Focusing narrowly on selected ACEs criteria may limit the ability of professionals to identify and respond to the needs of individual children, and as a result can lead to mis-application of already limited public resources.
The General Teaching Council for Scotland reported that teachers and schools can change their perspective by changing the language they use in describing children’s behaviours (www.gtcs.org.uk/News/Blog/adverse-childhood-experiences.aspx). One Fife primary school altered its language from “challenging behaviour” to “distressed behaviour”. This changed the staff’s outlook on managing and supporting pupils by moving the conversation from behaviours to the causes of the behaviours. This change in language could go some way to changing views on how we support vulnerable children.
Recovery from trauma
It is accepted that even with the best efforts and best use of public resources, it will not be possible to prevent all instances of harm or adversity.
Articles 27 and 39 of the United Nations Convention on the Rights of the Child (UNCRC) recognise every child’s rights to enjoy the highest attainable standard of living, adequate for the child’s physical and mental health and development. States must take all appropriate measures to promote a child’s recovery if they have experienced neglect, abuse and trauma.
However, through the operation of the Scottish Child Law Centre’s national advice line, we have noted that children, young people and their families often have difficulties accessing mental health and additional support timeously from local public services.
What we often hear is that some services are not available locally at all, due to a shortage of staff and resources at the local government level, and if such services are available there is usually a lengthy waiting list. This can mean that a child’s condition deteriorates, requiring more intensive services for longer periods of time, making it increasingly difficult to recover from trauma.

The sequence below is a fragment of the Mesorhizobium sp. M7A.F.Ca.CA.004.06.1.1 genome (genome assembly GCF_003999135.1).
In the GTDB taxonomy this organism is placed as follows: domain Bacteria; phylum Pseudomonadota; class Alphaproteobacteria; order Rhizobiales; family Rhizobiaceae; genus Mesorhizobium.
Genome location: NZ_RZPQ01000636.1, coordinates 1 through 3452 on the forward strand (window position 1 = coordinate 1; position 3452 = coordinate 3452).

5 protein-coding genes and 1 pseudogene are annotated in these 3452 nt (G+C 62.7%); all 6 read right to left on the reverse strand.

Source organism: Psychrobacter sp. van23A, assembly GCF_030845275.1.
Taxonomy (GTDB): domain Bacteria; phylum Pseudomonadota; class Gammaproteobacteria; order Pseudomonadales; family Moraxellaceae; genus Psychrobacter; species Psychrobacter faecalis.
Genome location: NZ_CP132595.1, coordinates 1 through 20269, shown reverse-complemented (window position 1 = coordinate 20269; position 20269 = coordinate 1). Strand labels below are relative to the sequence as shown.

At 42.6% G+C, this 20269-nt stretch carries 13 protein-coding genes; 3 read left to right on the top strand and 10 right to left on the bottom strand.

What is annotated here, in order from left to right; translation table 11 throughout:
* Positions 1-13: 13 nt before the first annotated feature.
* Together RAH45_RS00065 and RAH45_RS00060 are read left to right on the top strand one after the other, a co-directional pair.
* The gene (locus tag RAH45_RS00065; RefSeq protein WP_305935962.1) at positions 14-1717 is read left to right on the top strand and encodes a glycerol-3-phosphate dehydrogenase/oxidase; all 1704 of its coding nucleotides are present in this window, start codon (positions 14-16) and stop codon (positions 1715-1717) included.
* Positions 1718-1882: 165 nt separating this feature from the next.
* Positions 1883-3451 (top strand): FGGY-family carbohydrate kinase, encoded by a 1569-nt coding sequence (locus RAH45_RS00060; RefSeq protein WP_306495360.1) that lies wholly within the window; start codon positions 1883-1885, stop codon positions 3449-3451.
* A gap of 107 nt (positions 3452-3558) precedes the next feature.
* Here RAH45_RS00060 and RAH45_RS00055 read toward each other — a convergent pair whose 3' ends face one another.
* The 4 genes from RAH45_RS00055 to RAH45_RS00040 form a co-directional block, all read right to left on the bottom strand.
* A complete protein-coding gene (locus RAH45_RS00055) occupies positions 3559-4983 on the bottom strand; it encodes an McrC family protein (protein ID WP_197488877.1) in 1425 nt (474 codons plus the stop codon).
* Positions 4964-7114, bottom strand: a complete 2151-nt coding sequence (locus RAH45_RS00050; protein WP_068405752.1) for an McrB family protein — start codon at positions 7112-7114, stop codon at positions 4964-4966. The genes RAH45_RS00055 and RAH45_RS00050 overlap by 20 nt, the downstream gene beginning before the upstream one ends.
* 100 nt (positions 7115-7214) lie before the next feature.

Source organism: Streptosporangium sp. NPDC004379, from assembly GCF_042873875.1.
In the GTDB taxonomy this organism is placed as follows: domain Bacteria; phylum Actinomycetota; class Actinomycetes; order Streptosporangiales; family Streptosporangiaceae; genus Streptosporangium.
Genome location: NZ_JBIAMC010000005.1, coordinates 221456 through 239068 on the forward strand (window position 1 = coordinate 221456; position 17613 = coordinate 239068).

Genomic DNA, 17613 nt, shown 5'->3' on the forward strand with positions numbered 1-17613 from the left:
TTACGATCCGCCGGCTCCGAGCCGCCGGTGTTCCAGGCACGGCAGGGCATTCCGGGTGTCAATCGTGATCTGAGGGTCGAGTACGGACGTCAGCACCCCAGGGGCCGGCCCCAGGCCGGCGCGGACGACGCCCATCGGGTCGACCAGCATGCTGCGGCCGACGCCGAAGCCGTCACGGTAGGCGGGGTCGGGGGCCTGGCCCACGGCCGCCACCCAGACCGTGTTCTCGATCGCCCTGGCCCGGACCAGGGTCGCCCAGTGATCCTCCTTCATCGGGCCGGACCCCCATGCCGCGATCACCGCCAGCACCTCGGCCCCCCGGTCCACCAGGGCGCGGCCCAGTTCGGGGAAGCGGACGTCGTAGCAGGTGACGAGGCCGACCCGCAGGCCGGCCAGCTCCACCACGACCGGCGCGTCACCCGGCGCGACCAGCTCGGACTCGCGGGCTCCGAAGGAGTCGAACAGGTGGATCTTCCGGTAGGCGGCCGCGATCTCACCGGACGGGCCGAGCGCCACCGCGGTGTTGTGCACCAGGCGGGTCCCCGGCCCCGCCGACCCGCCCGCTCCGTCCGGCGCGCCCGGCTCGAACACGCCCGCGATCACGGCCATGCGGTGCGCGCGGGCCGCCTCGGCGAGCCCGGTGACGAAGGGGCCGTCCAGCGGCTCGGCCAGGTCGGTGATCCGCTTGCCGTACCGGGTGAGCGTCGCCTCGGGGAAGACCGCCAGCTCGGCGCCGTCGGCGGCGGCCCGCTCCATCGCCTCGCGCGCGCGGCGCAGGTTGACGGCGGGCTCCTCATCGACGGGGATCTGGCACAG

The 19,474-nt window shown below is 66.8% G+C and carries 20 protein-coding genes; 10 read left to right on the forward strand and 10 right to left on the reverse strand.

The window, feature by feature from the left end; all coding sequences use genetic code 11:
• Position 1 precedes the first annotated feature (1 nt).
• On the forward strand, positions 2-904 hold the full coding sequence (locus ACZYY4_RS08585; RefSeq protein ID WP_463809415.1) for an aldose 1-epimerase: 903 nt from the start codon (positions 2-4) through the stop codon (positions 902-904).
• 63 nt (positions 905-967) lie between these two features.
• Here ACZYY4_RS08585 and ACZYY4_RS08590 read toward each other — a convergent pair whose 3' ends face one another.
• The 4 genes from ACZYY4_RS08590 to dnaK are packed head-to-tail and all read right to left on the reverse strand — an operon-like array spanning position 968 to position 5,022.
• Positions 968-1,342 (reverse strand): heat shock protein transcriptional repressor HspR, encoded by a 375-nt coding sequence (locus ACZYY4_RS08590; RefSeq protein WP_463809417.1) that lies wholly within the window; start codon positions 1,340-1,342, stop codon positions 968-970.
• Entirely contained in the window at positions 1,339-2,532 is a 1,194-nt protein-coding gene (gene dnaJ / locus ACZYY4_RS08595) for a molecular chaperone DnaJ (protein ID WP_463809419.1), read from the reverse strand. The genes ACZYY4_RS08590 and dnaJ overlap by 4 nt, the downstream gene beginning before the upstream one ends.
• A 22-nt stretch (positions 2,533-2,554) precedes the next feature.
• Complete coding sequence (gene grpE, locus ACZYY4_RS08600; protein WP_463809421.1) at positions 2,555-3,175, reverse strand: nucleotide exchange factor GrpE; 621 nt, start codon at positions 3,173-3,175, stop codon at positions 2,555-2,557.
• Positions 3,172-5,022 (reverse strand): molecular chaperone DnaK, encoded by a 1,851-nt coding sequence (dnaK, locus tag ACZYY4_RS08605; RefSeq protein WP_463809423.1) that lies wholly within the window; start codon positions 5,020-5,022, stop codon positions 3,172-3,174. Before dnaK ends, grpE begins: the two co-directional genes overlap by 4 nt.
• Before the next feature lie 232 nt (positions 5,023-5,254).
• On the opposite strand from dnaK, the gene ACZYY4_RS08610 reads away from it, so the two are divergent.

What we must also highlight is that the speed of the referral and the availability of support and recovery services vary according to the geographical location of a child, i.e. creating a postcode lottery for children in Scotland.
We believe that one of the main priorities in accessing children’s health services should be increased availability and accessibility of a variety of health services for children and young people, particularly for those who are at increased risk or have experienced adversity or trauma in their lives. This includes children who are looked after, who have additional support for learning needs, or who are affected by disability or poverty. This might include local counselling, support groups, learning and development skills classes, respite services, play therapy, etc. This position is echoed in the Scottish Human Rights Commission’s submission to the Committee Against Torture, in March 2019: “adequate funding is… required to ensure that women and children receive support to access the services they require” (Periodic Review of the United Kingdom of Great Britain and Northern Ireland on Compliance on the UN Convention Against Torture and other Cruel, Inhuman, or Degrading Treatment or Punishment (UNCAT), p 9).